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William Shatner Prepares To Die: 'Star Trek' Star Admits He 'Doesn't Have Long To Live'

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Source: mega

Mar. 12 2023, Published 11:30 a.m. ET

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William Shatner opened up about his waning health and how he wants to live "every day like it's his last."

The 91-year-old Star Trek legend kicked off the press tour for his new biographical documentary You Can Call Me Bill with an honest look back at his life and 60-year-long career.

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Source: mega

"I’ve turned down a lot of offers to do documentaries before. But I don’t have long to live," Shatner told Variety.

"Whether I keel over as I’m speaking to you or 10 years from now, my time is limited, so that’s very much a factor. I’ve got grandchildren. This documentary is a way of reaching out after I die."

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When asked whether he had learned anything about himself through working on the doc, he answered, "I’m trying to discover something I’ve never said before or to find a way to say something I’ve said before in a different way so I can explore that truth further."

He also lamented on the concept of older individuals dying before they can pass their wisdom onto the next generation.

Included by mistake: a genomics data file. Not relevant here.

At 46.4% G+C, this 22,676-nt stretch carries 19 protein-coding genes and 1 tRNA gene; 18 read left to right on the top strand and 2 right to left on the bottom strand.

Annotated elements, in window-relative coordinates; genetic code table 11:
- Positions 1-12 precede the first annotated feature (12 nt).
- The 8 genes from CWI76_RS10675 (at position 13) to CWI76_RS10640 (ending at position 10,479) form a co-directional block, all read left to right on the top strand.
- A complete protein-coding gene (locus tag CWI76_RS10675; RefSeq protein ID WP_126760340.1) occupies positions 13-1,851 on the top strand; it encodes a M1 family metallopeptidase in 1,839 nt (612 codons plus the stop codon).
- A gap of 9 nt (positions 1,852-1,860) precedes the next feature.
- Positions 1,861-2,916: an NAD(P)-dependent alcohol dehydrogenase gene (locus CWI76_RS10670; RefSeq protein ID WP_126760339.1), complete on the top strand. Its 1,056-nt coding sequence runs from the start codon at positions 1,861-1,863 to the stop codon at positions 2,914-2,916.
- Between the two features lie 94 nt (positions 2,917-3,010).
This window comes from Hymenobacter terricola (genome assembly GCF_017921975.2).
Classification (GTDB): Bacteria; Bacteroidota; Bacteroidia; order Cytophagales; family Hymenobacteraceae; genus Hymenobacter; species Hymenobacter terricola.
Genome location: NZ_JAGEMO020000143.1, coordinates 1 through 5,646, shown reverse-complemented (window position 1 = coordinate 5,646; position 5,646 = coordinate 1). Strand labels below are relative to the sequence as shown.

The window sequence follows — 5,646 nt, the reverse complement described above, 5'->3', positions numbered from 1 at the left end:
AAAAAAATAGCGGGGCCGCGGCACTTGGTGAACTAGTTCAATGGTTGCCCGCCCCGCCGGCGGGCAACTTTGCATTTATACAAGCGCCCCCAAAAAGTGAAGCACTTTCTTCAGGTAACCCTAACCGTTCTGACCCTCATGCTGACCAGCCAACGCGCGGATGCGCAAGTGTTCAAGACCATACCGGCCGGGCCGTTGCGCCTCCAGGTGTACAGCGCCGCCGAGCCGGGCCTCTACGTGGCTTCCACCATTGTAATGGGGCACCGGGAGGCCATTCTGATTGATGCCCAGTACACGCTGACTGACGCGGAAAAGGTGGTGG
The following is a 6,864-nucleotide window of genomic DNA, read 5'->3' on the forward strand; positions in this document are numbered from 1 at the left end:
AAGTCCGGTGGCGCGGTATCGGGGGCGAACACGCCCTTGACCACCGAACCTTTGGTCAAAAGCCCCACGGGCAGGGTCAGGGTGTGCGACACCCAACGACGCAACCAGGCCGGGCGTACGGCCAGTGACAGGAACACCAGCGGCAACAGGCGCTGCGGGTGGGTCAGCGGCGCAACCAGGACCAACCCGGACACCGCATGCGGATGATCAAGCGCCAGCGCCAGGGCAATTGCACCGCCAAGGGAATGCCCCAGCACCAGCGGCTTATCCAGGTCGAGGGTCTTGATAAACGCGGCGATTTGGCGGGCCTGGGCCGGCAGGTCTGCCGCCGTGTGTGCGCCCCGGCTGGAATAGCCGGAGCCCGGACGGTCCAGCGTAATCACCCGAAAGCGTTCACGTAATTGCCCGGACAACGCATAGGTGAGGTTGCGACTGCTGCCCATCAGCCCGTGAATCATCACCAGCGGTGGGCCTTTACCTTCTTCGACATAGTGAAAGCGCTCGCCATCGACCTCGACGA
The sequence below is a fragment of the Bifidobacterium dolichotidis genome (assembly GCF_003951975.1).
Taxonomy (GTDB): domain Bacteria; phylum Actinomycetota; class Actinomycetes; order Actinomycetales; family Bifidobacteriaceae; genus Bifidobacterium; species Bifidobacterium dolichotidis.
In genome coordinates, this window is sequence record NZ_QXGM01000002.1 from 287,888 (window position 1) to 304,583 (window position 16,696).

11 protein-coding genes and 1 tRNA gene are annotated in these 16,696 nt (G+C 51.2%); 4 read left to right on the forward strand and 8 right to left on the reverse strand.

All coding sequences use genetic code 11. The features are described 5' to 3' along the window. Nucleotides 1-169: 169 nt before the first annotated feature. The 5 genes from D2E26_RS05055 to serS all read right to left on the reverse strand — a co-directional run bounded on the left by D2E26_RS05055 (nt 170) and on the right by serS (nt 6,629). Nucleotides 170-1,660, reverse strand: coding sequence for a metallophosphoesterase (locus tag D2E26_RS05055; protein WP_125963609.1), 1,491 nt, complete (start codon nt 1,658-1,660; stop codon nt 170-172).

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The actor joked that "there is no legacy," and revealed that he doesn’t regret most of the decisions he’s made in his life, including not attending his Star Trek co-star Leonard Nimoy’s funeral.

"When Leonard Nimoy died a few years ago, his funeral was on a Sunday. His death was very sudden, and I had obligated myself to go to Mar-a-Lago for a Red Cross fundraiser," the actor explained. "I was one of the celebrities raising money ... I chose to keep my promise and go to Mar-a-Lago instead of the funeral."

Shatner suggested that people are fallible, but most grievances are eventually forgotten after death.

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"Statues are torn down. Graveyards are ransacked. Headstones are knocked over. No one remembers anyone. Who remembers Danny Kaye or Cary Grant? They were great stars. But they’re gone and no one cares. But what does live on, are good deeds. If you do a good deed, it reverberates to the end of time. It’s the butterfly effect thing."

He added that he's also tried to avoid negative headlines when he can.

"Who cares?" Shatner asked. "I know what I did was right. So it doesn’t matter. We’re criticized when we lift a finger. I don’t read that stuff. I try to not . . . indulge in the evil that’s out there."

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Shatner has acted in over 240 films and TV shows, from Star Trek and Boston Legal to Miss Congeniality and My Little Pony.

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